Business Intelligence Analyst, Tailwind
What is a Custom Dimension?
Custom Dimensions are special Google Analytics dimensions that can be filled with custom data passed through either on-site scripting, or manual data uploads and are one of the more advanced capabilities found within Google Analytics. Using them, you can move beyond simple site tracking and provide more intricate views of your website’s behavior and provide for greater integration of data throughout your intelligence systems.
When should Custom Dimensions be used?
If there is a way to get to the data you are looking for using a built-in report or a custom segment, explore that option first.Typically speaking, custom dimensions take on-site development work to set up. This includes passing data directly from your website to google analytics. The downside to this is, when you start adding code to your page you start accruing costs measured in developer-time, maintenance, and data QA/validation work.
That being said, sometimes there is value in being able to pass custom data directly from your website into Google Analytics.
What Types of Data Can Be Passed into a Custom Dimension?
A custom dimension can track any categorical variable that can be placed on your site. The big exception is Personally Identifiable Information[PII]. No names, email addresses, phone #s, or other data that could be used to identify an individual is allowed to be collected within google analytics.
For best practices surrounding PII, see Google’s documentation.
What Can I Do With Custom Dimension and Metrics?
Custom dimensions are almost infinitely flexible, but we have compiled a few common uses as a starting off point.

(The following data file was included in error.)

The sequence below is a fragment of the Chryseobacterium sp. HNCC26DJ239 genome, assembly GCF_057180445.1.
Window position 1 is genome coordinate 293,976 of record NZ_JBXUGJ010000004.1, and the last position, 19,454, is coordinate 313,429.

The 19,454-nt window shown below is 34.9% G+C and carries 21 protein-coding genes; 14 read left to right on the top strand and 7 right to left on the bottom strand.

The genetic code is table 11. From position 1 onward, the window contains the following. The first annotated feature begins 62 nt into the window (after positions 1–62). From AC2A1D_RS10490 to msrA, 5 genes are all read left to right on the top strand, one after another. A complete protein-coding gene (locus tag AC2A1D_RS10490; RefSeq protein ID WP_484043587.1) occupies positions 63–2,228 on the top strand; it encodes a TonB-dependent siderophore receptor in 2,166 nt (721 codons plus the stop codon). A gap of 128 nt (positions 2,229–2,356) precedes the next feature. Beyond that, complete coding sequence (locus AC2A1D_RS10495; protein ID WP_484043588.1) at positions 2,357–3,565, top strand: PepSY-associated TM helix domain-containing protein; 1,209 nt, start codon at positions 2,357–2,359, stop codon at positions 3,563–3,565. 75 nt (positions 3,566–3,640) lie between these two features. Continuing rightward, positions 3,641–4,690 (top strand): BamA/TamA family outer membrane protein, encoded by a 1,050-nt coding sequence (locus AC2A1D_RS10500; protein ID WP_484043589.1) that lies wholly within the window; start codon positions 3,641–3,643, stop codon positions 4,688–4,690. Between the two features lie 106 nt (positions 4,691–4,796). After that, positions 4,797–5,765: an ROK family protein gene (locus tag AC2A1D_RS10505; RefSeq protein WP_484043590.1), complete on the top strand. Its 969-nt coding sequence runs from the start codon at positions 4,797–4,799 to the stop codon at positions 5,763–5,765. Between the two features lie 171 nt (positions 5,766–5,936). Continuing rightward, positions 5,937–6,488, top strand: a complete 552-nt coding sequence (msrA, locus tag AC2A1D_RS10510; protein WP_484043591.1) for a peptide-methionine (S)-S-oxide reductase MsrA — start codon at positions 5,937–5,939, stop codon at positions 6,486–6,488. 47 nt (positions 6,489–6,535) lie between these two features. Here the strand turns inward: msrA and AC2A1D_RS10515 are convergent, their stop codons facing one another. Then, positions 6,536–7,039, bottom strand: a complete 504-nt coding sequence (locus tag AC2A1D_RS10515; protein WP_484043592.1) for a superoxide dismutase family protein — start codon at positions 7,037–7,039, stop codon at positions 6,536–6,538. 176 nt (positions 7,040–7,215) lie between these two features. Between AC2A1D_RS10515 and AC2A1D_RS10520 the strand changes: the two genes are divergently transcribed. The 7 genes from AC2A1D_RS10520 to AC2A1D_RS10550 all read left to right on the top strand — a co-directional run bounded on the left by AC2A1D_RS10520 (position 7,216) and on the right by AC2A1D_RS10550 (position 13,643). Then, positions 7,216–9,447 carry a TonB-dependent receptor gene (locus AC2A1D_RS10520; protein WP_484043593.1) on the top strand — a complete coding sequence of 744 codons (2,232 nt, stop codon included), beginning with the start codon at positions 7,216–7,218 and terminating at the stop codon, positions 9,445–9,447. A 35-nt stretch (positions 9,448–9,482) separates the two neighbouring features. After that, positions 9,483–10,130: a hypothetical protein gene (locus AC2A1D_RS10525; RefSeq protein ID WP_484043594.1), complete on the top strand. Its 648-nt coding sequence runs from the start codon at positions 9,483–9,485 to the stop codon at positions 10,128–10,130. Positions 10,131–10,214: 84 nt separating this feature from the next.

1) Connect Google Analytics Data to CRM Data
For many companies, the marketing/sales funnel doesn’t end on their website. If you use your website as a source of leads and pass those through to your CRM, then you may be missing out on critical context regarding where your leads come from. By passing through a unique lead identifier (ex: web-browser client_id, user id, or even a simple session ID) to your CRM, you can combine pre-and post-lead conversion data together to track qualified and won leads within Google Analytics. Just be sure to avoid including any PII within your User ID.
2) Collect Page Metadata
Sometimes the URL doesn’t say it all. If you have a complex site structure you may need extra data passed to GA in order to fully segment your data. Add custom dimensions as metadata to your pages to more easily segment pages by product category, SKU, page initiative, authors and more.
3) Segment Logged-in users vs Guests
Logged in users often act differently than those who are just browsing the site. Passing a ‘Logged-in’[True/False] field to Google Analytics can provide an easy means of segmenting your data into these two groups. From this point on you can either create separate views with a filter on the new dimension or create custom segments within Google Analytics, depending on your needs.
4) Add Timestamps to your data
This may seem a bit unintuitive, but Google does not provide the exact timestamp for when events occur within Google Analytics. This can limit our ability to analyze a variety of metrics and correctly tie events on site to other data outside of Google Analytics. By passing a timestamp through to a custom dimension we can get around this limitation.
How to get started?
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